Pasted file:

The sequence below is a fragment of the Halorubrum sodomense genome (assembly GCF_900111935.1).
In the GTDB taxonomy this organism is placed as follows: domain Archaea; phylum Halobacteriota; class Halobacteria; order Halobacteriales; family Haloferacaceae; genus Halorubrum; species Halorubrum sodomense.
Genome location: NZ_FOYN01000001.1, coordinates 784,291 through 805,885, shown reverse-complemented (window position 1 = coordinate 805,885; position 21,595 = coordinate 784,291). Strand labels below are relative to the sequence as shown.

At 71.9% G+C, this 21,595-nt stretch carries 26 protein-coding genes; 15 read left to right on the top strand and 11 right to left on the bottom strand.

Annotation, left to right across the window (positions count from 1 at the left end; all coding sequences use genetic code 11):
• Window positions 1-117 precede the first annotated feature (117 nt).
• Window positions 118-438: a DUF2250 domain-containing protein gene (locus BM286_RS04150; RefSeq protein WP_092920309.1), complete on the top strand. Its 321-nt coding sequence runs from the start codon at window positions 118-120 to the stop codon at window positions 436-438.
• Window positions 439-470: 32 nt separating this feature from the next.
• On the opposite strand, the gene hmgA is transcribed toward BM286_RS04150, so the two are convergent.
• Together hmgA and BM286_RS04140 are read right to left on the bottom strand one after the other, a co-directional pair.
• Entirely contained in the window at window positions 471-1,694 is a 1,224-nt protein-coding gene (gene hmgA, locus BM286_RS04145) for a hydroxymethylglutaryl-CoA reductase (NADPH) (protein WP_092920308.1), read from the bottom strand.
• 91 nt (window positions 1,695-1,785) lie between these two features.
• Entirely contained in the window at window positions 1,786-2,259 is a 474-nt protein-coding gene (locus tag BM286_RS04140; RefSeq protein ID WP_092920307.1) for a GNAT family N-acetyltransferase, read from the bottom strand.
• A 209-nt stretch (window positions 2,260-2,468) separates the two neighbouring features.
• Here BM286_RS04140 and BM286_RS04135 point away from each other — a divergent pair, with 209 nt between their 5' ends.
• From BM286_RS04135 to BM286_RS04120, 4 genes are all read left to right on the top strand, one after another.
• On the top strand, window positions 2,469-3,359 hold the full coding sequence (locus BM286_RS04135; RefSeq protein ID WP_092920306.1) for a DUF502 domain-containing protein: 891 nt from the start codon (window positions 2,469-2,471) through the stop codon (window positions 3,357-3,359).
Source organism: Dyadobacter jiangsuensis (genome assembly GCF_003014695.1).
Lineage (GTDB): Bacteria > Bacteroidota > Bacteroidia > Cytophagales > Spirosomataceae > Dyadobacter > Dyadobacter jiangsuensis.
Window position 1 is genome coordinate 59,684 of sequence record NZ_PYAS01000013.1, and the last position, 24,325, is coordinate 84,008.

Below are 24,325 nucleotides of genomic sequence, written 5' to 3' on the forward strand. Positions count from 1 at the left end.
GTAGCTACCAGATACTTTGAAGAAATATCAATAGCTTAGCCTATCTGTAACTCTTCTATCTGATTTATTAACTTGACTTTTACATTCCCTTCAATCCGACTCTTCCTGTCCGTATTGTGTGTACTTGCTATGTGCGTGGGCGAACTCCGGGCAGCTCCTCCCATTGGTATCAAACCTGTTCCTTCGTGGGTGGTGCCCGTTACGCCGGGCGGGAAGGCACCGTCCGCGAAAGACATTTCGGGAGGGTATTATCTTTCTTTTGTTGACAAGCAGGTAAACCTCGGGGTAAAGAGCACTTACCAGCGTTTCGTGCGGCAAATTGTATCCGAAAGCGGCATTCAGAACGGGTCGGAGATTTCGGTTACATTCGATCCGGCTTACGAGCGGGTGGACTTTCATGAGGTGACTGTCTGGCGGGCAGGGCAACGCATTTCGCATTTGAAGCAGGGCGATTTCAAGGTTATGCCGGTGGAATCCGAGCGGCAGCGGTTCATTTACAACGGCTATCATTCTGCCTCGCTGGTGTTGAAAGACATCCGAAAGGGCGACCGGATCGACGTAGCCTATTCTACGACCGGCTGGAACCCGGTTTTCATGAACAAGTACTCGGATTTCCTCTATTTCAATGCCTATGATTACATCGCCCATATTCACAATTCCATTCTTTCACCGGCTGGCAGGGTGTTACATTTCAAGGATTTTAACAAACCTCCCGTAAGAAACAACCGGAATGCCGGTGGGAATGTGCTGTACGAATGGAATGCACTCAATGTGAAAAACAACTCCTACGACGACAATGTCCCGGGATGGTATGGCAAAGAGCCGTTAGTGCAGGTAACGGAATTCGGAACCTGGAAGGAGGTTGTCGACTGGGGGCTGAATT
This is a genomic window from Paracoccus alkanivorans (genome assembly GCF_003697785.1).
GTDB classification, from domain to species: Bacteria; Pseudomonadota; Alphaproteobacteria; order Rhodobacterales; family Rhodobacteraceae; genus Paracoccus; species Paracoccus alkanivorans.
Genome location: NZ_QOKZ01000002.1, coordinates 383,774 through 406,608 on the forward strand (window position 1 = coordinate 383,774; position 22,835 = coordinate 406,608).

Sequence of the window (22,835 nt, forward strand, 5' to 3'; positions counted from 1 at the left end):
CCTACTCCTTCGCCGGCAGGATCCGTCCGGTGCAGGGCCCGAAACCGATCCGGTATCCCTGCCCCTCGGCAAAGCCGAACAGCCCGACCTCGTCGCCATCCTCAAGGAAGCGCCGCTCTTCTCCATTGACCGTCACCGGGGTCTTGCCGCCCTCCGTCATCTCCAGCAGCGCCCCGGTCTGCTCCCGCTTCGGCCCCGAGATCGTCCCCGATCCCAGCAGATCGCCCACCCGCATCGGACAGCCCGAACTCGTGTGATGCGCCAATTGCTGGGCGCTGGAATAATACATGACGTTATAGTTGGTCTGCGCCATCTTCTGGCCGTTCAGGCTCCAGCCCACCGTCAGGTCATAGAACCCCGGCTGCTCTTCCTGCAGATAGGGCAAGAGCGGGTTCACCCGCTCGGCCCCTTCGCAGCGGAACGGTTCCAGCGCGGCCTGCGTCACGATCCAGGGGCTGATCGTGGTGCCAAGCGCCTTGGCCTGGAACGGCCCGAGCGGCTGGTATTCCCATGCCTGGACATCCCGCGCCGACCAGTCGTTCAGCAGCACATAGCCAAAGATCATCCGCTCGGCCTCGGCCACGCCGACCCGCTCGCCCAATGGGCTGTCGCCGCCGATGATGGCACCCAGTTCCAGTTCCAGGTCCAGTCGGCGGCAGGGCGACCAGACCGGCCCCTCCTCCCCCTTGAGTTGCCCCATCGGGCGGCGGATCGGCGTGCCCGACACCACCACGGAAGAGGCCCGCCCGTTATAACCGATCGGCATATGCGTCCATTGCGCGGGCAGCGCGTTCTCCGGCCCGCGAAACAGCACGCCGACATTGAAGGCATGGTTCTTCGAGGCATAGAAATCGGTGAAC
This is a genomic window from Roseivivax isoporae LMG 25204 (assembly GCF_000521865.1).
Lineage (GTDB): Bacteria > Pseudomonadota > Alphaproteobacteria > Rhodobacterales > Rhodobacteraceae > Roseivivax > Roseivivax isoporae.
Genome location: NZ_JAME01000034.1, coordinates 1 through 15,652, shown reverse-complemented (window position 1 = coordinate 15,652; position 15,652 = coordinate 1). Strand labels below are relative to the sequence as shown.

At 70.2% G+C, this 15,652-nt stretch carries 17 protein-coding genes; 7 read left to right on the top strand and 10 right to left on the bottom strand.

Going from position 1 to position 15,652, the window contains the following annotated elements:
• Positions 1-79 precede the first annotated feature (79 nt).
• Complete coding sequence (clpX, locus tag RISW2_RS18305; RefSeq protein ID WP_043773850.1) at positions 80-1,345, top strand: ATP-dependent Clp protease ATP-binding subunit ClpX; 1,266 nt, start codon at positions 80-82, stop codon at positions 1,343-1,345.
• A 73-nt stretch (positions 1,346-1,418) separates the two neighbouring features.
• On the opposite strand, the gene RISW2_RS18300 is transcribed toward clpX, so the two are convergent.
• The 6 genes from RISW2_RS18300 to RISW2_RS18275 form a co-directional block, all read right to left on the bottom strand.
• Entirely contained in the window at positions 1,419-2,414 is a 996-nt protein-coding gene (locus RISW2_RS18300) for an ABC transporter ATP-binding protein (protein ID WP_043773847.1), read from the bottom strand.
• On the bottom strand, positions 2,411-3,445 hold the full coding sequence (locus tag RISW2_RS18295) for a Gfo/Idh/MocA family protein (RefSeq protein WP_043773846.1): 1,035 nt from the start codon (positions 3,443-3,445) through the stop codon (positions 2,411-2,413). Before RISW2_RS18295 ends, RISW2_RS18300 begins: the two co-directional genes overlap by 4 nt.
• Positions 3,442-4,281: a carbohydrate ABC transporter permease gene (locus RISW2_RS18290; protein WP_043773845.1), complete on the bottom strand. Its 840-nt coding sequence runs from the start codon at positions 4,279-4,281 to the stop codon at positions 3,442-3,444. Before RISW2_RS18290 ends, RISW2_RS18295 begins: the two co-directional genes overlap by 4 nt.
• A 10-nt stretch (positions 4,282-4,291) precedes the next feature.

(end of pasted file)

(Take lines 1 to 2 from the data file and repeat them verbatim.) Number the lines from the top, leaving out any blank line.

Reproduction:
The sequence below is a fragment of the Halorubrum sodomense genome (assembly GCF_900111935.1).
In the GTDB taxonomy this organism is placed as follows: domain Archaea; phylum Halobacteriota; class Halobacteria; order Halobacteriales; family Haloferacaceae; genus Halorubrum; species Halorubrum sodomense.